FORT WORTH, TEXAS—Joyce Conners remembers what the front lawn of her East Fort Worth home used to look like.
"I used to have a yard full of cats," the 55-year-old said. "Now, I don't."
The Fort Worth resident was one of a half dozen residents who got their dogs microchipped Thursday to get in line with a new, more stringent city ordinance approved in October.
The ordinance makes it more expensive for owners who choose not to spay and neuter their pets or have proper identification, officials said.
Under the ordinance, owners who don't alter their pets must pay a $50 fee or attend a free class, and they could be fined $150 if that animal is picked up by animal control.
And, there is some incentive to get proper identification as well.
Owners who have their pets microchipped would pay only $12 for a city registration, but without a microchip, pet owners would pay $36.
Officials hope the financial incentive will reduce the number of pets roaming the city streets.
"We've got to do a better job of controlling these animals and getting them off the streets," Brandon Bennett, the city's code compliance director, said. "We've got to be more responsible."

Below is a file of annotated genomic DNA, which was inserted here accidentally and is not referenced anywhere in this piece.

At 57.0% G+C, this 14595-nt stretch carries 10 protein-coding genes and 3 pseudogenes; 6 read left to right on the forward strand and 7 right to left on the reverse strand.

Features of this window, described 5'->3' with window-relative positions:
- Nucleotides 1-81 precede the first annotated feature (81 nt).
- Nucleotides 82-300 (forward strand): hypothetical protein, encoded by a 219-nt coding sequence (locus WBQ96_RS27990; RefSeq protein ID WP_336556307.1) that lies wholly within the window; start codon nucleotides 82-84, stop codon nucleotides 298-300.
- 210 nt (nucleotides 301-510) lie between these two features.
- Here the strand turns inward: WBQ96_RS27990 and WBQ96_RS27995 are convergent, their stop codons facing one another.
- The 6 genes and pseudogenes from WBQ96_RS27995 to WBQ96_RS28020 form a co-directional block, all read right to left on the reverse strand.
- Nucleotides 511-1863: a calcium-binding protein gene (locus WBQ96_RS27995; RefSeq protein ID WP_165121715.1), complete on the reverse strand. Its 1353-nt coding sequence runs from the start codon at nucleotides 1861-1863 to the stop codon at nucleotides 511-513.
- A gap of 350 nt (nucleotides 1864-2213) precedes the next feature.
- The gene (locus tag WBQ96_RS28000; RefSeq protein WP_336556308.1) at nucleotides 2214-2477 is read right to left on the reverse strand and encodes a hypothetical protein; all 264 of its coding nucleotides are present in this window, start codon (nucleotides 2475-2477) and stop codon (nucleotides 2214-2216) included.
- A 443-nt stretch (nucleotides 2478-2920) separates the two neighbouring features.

However, some owners criticized the new ordinance, saying it was a financial burden.
"It's not too good, because you've got a lot of low-income families that can't afford it," Lonnie Alexander said. "It is just a nuisance for everyone."
Fort Worth picks up more than 200,000 dogs a year, causing overcrowding within the shelter that houses only 350 animals, Bennett said. More than half of the 200,000 animals are euthanized because of space limitations, he said.
Even fewer, he said, are reunited with their owners.
"We want to fix that problem," he said.
Shelter officials said they feel confident that the new city ordinance will help reduce the number of strays roaming the streets.
"We can be more proactive now," Animal Control Manager Keane Menefee said. "We are on the right track."